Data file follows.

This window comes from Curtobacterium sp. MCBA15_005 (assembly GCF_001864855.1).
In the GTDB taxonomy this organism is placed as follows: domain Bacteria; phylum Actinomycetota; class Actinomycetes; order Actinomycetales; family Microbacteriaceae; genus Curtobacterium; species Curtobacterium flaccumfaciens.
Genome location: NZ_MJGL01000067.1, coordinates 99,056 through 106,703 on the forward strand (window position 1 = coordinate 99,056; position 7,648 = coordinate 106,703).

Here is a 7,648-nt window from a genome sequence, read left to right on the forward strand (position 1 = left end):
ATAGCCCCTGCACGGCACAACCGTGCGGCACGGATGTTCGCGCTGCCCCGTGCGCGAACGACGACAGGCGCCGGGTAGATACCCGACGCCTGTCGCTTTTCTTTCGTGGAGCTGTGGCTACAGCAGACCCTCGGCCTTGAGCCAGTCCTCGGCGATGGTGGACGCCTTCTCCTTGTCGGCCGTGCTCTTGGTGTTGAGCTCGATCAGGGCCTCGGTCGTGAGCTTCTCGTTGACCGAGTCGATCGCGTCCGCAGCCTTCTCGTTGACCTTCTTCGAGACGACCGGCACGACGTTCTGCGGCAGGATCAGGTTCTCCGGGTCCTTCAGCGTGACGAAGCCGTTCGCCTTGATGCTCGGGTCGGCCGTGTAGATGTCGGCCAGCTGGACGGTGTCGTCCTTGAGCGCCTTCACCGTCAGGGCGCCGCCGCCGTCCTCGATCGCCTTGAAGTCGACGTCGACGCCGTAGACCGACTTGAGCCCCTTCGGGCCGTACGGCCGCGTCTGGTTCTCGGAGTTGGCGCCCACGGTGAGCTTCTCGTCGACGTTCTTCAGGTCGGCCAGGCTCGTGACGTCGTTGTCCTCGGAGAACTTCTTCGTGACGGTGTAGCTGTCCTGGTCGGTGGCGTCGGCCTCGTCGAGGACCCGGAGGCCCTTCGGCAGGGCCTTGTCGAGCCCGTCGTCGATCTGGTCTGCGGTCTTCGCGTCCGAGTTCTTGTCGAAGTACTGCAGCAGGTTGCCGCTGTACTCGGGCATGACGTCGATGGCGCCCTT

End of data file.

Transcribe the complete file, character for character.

This window comes from Curtobacterium sp. MCBA15_005 (assembly GCF_001864855.1).
In the GTDB taxonomy this organism is placed as follows: domain Bacteria; phylum Actinomycetota; class Actinomycetes; order Actinomycetales; family Microbacteriaceae; genus Curtobacterium; species Curtobacterium flaccumfaciens.
Genome location: NZ_MJGL01000067.1, coordinates 99,056 through 106,703 on the forward strand (window position 1 = coordinate 99,056; position 7,648 = coordinate 106,703).

Here is a 7,648-nt window from a genome sequence, read left to right on the forward strand (position 1 = left end):
ATAGCCCCTGCACGGCACAACCGTGCGGCACGGATGTTCGCGCTGCCCCGTGCGCGAACGACGACAGGCGCCGGGTAGATACCCGACGCCTGTCGCTTTTCTTTCGTGGAGCTGTGGCTACAGCAGACCCTCGGCCTTGAGCCAGTCCTCGGCGATGGTGGACGCCTTCTCCTTGTCGGCCGTGCTCTTGGTGTTGAGCTCGATCAGGGCCTCGGTCGTGAGCTTCTCGTTGACCGAGTCGATCGCGTCCGCAGCCTTCTCGTTGACCTTCTTCGAGACGACCGGCACGACGTTCTGCGGCAGGATCAGGTTCTCCGGGTCCTTCAGCGTGACGAAGCCGTTCGCCTTGATGCTCGGGTCGGCCGTGTAGATGTCGGCCAGCTGGACGGTGTCGTCCTTGAGCGCCTTCACCGTCAGGGCGCCGCCGCCGTCCTCGATCGCCTTGAAGTCGACGTCGACGCCGTAGACCGACTTGAGCCCCTTCGGGCCGTACGGCCGCGTCTGGTTCTCGGAGTTGGCGCCCACGGTGAGCTTCTCGTCGACGTTCTTCAGGTCGGCCAGGCTCGTGACGTCGTTGTCCTCGGAGAACTTCTTCGTGACGGTGTAGCTGTCCTGGTCGGTGGCGTCGGCCTCGTCGAGGACCCGGAGGCCCTTCGGCAGGGCCTTGTCGAGCCCGTCGTCGATCTGGTCTGCGGTCTTCGCGTCCGAGTTCTTGTCGAAGTACTGCAGCAGGTTGCCGCTGTACTCGGGCATGACGTCGATGGCGCCCTT